Good news on the scales – you estimated 300 and you were lighter. That’s 4.6 lbs you don’t have to worry about! Bravo!

    • Yes that is a floating/changing amount…. I should really specify exactly what its for as I bet I could save a few quid there! I have an £80 budget to cover stuff like toilet paper, detergent, shampoo, knickers, the odd bottle of wine, some money towards eating out say once every few months…no set amount, sometimes I won’t buy anything and other times I need to spend all of it. I think I need a bigger budget sheet… I had a job squeezing it all in! LOL 🙂 PS Thanks for the heads up about the book title, will check that out!! xxxxx

  4. Dear Carolyn,
    I have been following your blog for some time but this is the first time I am writing to you. Although your primary goal is to lose weight which I totally respect, you should really see yourself from outside. Your light and your big and gentle heart. You are simply beautiful inside, out. Like this quote from Hafiz: “I wish I could show you when you are lonely or in darkness the astonishing light of your own being.”
    Going back to the Basics: I am trying to live a simple life myself so I am very excited about your experiment for the coming year. Please share your every day experiences, your meal plans or how you resist the consumer oriented world, tried tips to save money. I am looking forward to reading all of them. May be it will be a book at the end – there are examples like Not Buying by Judith Levine, Jack Monroe’s first cookbook or the soon coming books of Cait Flanders and Mrs. Frugalwoods. Your authenticity and luminous personality will definitely make your experience special and precious. We need such initiatives and inspirations in this era.
    All the best,

    • Dear Funda, very kind and lovely words xxxxxx Thank you. I will be sure to try and update my blog more regularly with meals, expenses and of course experiences and would love to hear from you on here as you are doing the same 🙂 Thanks also for the book titles too!!! C xxxxx

  5. Are you back in the UK now? I’ve been visiting your site for a while, mostly for recipes and rationing info, but I had thought you moved from the UK to Nova Scotia. Are you back in the UK permanently?
    I wish my work could do a Christmas club.

    • Sorry, I just read where you moved back.
      Please tell me you’re going to write an autobiography! I think it will do well.

    • Hi Zhaleh, My family and I moved to Nova Scotia in 2004. The Candian government removed me and my children from the country after my ex-husband died of cancer back in 2013. It was a VERY traumatic few years of my life but we are finding our way here now. I’d like to go back and visit one day as made so many friends xxxx

  6. I too am making drastic changes to the budget. After many years of being debt free and enjoying regular holidays, I’ve slid right back into debt after stopping work due to illness. We are all in this together and I am determined to go through the year with a cheerful heart.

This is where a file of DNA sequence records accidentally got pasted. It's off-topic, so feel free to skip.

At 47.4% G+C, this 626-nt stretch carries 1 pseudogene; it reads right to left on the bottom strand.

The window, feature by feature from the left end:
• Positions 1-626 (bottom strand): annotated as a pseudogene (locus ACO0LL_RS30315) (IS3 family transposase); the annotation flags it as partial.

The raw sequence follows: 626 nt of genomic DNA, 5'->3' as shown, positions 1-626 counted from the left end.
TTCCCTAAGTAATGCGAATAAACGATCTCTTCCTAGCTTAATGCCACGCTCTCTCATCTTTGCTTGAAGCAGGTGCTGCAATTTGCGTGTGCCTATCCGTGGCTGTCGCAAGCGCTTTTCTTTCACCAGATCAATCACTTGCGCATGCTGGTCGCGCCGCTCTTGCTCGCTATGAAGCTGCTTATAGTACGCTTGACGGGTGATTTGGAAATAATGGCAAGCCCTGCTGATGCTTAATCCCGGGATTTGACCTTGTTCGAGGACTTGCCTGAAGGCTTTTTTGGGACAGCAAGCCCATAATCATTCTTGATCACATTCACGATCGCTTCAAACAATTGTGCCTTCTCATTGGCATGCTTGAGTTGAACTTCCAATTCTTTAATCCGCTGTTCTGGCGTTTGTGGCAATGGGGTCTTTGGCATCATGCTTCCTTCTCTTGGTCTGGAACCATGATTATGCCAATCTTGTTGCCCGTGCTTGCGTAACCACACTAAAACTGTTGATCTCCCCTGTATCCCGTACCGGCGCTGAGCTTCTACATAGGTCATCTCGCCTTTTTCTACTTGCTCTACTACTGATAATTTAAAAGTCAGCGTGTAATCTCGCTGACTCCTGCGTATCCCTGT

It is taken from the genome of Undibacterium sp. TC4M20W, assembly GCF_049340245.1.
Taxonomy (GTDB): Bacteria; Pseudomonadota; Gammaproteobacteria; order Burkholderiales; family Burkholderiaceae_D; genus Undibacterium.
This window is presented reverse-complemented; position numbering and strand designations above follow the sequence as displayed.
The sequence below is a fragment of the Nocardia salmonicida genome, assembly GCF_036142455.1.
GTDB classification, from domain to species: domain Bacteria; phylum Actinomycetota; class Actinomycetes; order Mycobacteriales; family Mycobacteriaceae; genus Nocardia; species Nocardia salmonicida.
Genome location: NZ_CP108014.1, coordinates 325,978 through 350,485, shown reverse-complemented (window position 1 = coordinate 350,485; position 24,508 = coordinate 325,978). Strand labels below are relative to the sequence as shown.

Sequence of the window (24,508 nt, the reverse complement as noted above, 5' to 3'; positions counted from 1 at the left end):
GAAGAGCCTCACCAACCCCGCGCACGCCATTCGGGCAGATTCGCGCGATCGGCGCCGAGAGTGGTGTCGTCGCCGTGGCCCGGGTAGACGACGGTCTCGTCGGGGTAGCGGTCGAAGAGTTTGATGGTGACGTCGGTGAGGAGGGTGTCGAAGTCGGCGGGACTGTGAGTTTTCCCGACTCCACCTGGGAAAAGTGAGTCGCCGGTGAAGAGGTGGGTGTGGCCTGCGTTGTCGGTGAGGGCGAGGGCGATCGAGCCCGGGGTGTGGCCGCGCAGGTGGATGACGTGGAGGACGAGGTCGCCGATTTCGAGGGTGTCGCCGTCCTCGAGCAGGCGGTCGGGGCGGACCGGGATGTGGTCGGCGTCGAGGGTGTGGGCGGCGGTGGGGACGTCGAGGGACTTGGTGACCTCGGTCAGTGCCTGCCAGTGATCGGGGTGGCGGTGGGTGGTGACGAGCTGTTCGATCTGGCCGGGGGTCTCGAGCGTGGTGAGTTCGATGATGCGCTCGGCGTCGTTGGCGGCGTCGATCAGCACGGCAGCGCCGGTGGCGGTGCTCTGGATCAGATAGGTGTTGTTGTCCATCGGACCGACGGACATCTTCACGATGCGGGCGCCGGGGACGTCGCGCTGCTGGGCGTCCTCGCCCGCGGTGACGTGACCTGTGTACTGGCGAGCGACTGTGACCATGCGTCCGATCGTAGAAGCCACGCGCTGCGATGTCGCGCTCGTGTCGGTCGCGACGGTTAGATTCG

• It’s so easy., only takes an unexpected event. Am going to try and build an emergency fund up and pay off some old debt this year in any way I can to feel safe and secure. Hope you manage to get back where you used to be…xxxxx

      • This may be the end of my working life. It’s tough to think about, but I keep reminding myself that I may not have everything I want, but all my needs are covered.

  7. Awesome work Carolyn, you inspired me to do the same.
    Bit shocked at my expenditures, so many un-necessary outgoings.
    Many changes to be made.
    Thanks for the inspiration.

    • That’s great!!! I’m finding out more stuff too….I have more debt than I thought! It’s old debt that I was paying a minimum on so I think I can increase those couple of payments a little and as I get more financially secure make bigger lump sum payments and get those all paid up. Luckily I don’t have current credit card debt or loans or now use my overdraft so I’m grateful for that….going to sit down this morning and go over everything with a fine toothed comb and work out everything and make a plan. Look forward to hearing more about how you get on xxxxxx

      • C: if paying down loans, debt, pay down your highest one first, or the one with the highest interest rate … A

      • Thanks for your valued input Ann xxxx

        I’ve been looking at the three typical ways people pay off debt… the most sensible way of course is pay off those with the highest interest first, I believe this is called the avalanche method.

        But I’m sticking to my guns and going with the Dave Ramsey snowball method simply because I know that will definitely suit my personality more and encourage me to persevere. This will be make a list starting with your smallest debt to the largest one. Start with your smallest debt first and pay it off as quickly as you can, make that your all consuming goal and tick that off the list ASAP then move on to the next. So the focus is carry on paying these debts as you always do BUT all the extra money you have focus it on paying the debts off one at a time. The theory being that getting quick smaller successes will make you strong and committed to keep on persevering to tackle the larger ones which may take you 12 months or more.

        For me personally I’d rather pay a few extra quid and succeed than save a few quid and fail.